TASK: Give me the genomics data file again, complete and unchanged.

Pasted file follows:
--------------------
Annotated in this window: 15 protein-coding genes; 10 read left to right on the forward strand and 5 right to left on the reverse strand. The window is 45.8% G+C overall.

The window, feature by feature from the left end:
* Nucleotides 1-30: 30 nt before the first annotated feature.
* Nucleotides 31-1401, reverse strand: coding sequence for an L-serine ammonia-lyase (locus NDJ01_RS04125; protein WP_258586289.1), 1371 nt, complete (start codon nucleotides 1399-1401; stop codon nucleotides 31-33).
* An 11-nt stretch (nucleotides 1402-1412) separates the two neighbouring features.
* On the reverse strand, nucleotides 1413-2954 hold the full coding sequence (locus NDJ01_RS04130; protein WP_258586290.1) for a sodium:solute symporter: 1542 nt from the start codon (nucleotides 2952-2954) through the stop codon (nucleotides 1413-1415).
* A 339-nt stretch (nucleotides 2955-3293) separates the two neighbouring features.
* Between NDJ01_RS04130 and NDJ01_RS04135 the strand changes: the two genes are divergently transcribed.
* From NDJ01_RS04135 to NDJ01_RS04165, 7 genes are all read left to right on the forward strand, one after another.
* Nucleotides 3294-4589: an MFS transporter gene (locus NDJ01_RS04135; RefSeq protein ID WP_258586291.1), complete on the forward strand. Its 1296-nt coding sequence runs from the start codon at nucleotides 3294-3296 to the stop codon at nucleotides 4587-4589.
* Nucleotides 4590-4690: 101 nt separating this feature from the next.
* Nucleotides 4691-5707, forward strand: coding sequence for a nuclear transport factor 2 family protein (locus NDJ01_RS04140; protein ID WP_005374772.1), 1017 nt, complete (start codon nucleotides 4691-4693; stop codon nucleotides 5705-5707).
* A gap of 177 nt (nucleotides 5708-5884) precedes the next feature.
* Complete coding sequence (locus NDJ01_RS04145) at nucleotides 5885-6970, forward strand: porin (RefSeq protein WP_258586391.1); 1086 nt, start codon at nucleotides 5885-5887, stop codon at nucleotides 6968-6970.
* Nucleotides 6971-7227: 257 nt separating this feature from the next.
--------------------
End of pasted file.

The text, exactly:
Annotated in this window: 15 protein-coding genes; 10 read left to right on the forward strand and 5 right to left on the reverse strand. The window is 45.8% G+C overall.

The window, feature by feature from the left end:
* Nucleotides 1-30: 30 nt before the first annotated feature.
* Nucleotides 31-1401, reverse strand: coding sequence for an L-serine ammonia-lyase (locus NDJ01_RS04125; protein WP_258586289.1), 1371 nt, complete (start codon nucleotides 1399-1401; stop codon nucleotides 31-33).
* An 11-nt stretch (nucleotides 1402-1412) separates the two neighbouring features.
* On the reverse strand, nucleotides 1413-2954 hold the full coding sequence (locus NDJ01_RS04130; protein WP_258586290.1) for a sodium:solute symporter: 1542 nt from the start codon (nucleotides 2952-2954) through the stop codon (nucleotides 1413-1415).
* A 339-nt stretch (nucleotides 2955-3293) separates the two neighbouring features.
* Between NDJ01_RS04130 and NDJ01_RS04135 the strand changes: the two genes are divergently transcribed.
* From NDJ01_RS04135 to NDJ01_RS04165, 7 genes are all read left to right on the forward strand, one after another.
* Nucleotides 3294-4589: an MFS transporter gene (locus NDJ01_RS04135; RefSeq protein ID WP_258586291.1), complete on the forward strand. Its 1296-nt coding sequence runs from the start codon at nucleotides 3294-3296 to the stop codon at nucleotides 4587-4589.
* Nucleotides 4590-4690: 101 nt separating this feature from the next.
* Nucleotides 4691-5707, forward strand: coding sequence for a nuclear transport factor 2 family protein (locus NDJ01_RS04140; protein ID WP_005374772.1), 1017 nt, complete (start codon nucleotides 4691-4693; stop codon nucleotides 5705-5707).
* A gap of 177 nt (nucleotides 5708-5884) precedes the next feature.
* Complete coding sequence (locus NDJ01_RS04145) at nucleotides 5885-6970, forward strand: porin (RefSeq protein WP_258586391.1); 1086 nt, start codon at nucleotides 5885-5887, stop codon at nucleotides 6968-6970.
* Nucleotides 6971-7227: 257 nt separating this feature from the next.